The next chapter applies this logic to the case of the wooded meadow: ‘when culture supports biodiversity’. This chapter, by Kalevi Kull, Toomas Kukk and Aleksei Lotman, offers a worked example of Kaarhus’s challenge to consider diversity as a process. It takes the specific case of the Estonian wooded meadow, a whole ecosystem, rich in biodiversity, ‘kept and managed by many generations of farmers probably without any thought to biodiversity in its modern sense’ (77). The story is about how cultural practices (particularly the process of an annual mowing) can maintain species richness. They argue that the process of mowing is more critical to biodiversity than the counting of species. In fact only plants are considered quantitatively, but there is clear evidence that birds and other animals benefit from the shelter and high quality fodder (hay) produced through this very long-term and stable multifunctional use of the land. The work is urgent because the cultural practice is becoming so much rarer in Estonia since the 1960s, and wooded meadows have already been lost from nearby Sweden and Finland much earlier because of agricultural intensification.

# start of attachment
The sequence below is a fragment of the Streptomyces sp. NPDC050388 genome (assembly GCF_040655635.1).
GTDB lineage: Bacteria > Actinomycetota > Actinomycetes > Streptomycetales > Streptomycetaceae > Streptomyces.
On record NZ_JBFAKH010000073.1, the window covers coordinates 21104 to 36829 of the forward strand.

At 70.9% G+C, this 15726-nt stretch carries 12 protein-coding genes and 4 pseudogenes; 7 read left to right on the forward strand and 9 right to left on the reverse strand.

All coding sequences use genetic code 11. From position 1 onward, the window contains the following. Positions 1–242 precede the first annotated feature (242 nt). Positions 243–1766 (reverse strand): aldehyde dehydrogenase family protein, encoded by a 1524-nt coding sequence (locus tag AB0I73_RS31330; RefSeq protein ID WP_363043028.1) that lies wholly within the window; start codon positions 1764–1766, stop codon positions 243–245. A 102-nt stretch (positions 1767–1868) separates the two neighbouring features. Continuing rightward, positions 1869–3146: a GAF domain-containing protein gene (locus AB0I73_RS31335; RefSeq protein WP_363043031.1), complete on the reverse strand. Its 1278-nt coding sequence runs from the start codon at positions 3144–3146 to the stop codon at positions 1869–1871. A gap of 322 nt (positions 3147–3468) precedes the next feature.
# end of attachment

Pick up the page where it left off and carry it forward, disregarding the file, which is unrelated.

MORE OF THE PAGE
The balance between nature and culture is a theme of every chapter, though most focus on the interactions between them, and/or the philosophical difficulty of separating them, particularly on the ground, in practice. As well as wooded meadows, we consider Roepstorff’s own work on Greenlandic fisheries, where the cosmologies of the fishers (largely Inuit) are so fundamentally different from those of the fisheries bureaucrats (largely Danish, and trained in biology). Mismatched cosmologies lead to fatal mutual incomprehension. While ‘fish’ refer to person-like beings (subjects) for the fishers, they are objects together making up a stock-taking number for the Danish biologist. ‘Overfishing’ implies a moral failure to look after the fish-persons for the fisher (for example, by wasting them or taking more than is needed). For the biologists who manage the fishery overfishing can be expressed as an absolute number – the numerical point where the fish stock will decline in number below replacement levels – but this number is does not invoke a moral or narrative imperative; it is just an economic (and ecological) breaking point. The fact that the cultural dimensions are incommensurate (and apparently assign blame) can, as Roepstorff argues, lead to the key protagonists talking past each other, while the fish decline dangerously for both cultures.